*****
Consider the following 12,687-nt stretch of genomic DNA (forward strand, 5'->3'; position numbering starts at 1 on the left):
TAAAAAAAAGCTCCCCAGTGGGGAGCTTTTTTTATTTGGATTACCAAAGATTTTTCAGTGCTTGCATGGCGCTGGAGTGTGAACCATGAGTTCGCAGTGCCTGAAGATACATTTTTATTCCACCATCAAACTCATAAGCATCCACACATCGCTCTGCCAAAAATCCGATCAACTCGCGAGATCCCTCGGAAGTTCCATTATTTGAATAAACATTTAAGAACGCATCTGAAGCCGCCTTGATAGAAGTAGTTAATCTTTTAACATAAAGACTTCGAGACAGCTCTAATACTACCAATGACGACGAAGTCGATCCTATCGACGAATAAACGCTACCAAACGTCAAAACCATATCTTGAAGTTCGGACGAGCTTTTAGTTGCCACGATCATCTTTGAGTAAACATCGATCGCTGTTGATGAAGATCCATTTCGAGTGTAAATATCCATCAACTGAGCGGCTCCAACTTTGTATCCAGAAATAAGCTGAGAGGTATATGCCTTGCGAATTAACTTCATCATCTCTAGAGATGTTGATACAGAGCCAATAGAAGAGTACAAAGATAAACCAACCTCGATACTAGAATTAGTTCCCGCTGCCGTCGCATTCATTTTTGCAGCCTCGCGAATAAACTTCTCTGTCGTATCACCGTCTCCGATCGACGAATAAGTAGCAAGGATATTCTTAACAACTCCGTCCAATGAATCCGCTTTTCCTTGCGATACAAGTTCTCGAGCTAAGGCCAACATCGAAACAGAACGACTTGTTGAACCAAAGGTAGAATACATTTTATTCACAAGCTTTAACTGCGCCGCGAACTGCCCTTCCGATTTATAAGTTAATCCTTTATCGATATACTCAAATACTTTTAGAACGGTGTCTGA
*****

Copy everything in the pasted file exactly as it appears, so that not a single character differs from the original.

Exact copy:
Consider the following 12,687-nt stretch of genomic DNA (forward strand, 5'->3'; position numbering starts at 1 on the left):
TAAAAAAAAGCTCCCCAGTGGGGAGCTTTTTTTATTTGGATTACCAAAGATTTTTCAGTGCTTGCATGGCGCTGGAGTGTGAACCATGAGTTCGCAGTGCCTGAAGATACATTTTTATTCCACCATCAAACTCATAAGCATCCACACATCGCTCTGCCAAAAATCCGATCAACTCGCGAGATCCCTCGGAAGTTCCATTATTTGAATAAACATTTAAGAACGCATCTGAAGCCGCCTTGATAGAAGTAGTTAATCTTTTAACATAAAGACTTCGAGACAGCTCTAATACTACCAATGACGACGAAGTCGATCCTATCGACGAATAAACGCTACCAAACGTCAAAACCATATCTTGAAGTTCGGACGAGCTTTTAGTTGCCACGATCATCTTTGAGTAAACATCGATCGCTGTTGATGAAGATCCATTTCGAGTGTAAATATCCATCAACTGAGCGGCTCCAACTTTGTATCCAGAAATAAGCTGAGAGGTATATGCCTTGCGAATTAACTTCATCATCTCTAGAGATGTTGATACAGAGCCAATAGAAGAGTACAAAGATAAACCAACCTCGATACTAGAATTAGTTCCCGCTGCCGTCGCATTCATTTTTGCAGCCTCGCGAATAAACTTCTCTGTCGTATCACCGTCTCCGATCGACGAATAAGTAGCAAGGATATTCTTAACAACTCCGTCCAATGAATCCGCTTTTCCTTGCGATACAAGTTCTCGAGCTAAGGCCAACATCGAAACAGAACGACTTGTTGAACCAAAGGTAGAATACATTTTATTCACAAGCTTTAACTGCGCCGCGAACTGCCCTTCCGATTTATAAGTTAATCCTTTATCGATATACTCAAATACTTTTAGAACGGTGTCTGA